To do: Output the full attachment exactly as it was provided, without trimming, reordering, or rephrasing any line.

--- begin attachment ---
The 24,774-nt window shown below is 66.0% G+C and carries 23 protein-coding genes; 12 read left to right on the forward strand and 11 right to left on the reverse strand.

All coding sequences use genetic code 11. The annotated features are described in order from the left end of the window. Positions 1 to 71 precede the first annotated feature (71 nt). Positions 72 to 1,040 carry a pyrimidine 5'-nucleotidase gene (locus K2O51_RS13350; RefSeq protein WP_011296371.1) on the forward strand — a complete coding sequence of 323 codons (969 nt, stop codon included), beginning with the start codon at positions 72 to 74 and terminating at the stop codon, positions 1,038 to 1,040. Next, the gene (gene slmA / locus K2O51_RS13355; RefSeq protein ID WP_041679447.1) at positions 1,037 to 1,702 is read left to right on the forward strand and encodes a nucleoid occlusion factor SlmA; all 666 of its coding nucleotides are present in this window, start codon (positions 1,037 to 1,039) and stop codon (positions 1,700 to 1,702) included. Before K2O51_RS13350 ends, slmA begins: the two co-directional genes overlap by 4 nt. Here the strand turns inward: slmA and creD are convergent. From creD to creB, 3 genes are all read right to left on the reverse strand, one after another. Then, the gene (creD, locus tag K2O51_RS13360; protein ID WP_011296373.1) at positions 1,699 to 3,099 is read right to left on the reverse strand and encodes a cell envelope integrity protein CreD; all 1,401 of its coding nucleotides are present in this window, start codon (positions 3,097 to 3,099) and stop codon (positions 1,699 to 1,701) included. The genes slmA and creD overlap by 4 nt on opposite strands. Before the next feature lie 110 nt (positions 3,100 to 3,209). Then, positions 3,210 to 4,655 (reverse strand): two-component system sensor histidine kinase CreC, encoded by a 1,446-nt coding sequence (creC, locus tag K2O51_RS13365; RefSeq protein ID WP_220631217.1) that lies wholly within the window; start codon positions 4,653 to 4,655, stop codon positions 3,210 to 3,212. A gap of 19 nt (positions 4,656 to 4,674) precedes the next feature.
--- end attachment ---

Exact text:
The 24,774-nt window shown below is 66.0% G+C and carries 23 protein-coding genes; 12 read left to right on the forward strand and 11 right to left on the reverse strand.

All coding sequences use genetic code 11. The annotated features are described in order from the left end of the window. Positions 1 to 71 precede the first annotated feature (71 nt). Positions 72 to 1,040 carry a pyrimidine 5'-nucleotidase gene (locus K2O51_RS13350; RefSeq protein WP_011296371.1) on the forward strand — a complete coding sequence of 323 codons (969 nt, stop codon included), beginning with the start codon at positions 72 to 74 and terminating at the stop codon, positions 1,038 to 1,040. Next, the gene (gene slmA / locus K2O51_RS13355; RefSeq protein ID WP_041679447.1) at positions 1,037 to 1,702 is read left to right on the forward strand and encodes a nucleoid occlusion factor SlmA; all 666 of its coding nucleotides are present in this window, start codon (positions 1,037 to 1,039) and stop codon (positions 1,700 to 1,702) included. Before K2O51_RS13350 ends, slmA begins: the two co-directional genes overlap by 4 nt. Here the strand turns inward: slmA and creD are convergent. From creD to creB, 3 genes are all read right to left on the reverse strand, one after another. Then, the gene (creD, locus tag K2O51_RS13360; protein ID WP_011296373.1) at positions 1,699 to 3,099 is read right to left on the reverse strand and encodes a cell envelope integrity protein CreD; all 1,401 of its coding nucleotides are present in this window, start codon (positions 3,097 to 3,099) and stop codon (positions 1,699 to 1,701) included. The genes slmA and creD overlap by 4 nt on opposite strands. Before the next feature lie 110 nt (positions 3,100 to 3,209). Then, positions 3,210 to 4,655 (reverse strand): two-component system sensor histidine kinase CreC, encoded by a 1,446-nt coding sequence (creC, locus tag K2O51_RS13365; RefSeq protein ID WP_220631217.1) that lies wholly within the window; start codon positions 4,653 to 4,655, stop codon positions 3,210 to 3,212. A gap of 19 nt (positions 4,656 to 4,674) precedes the next feature.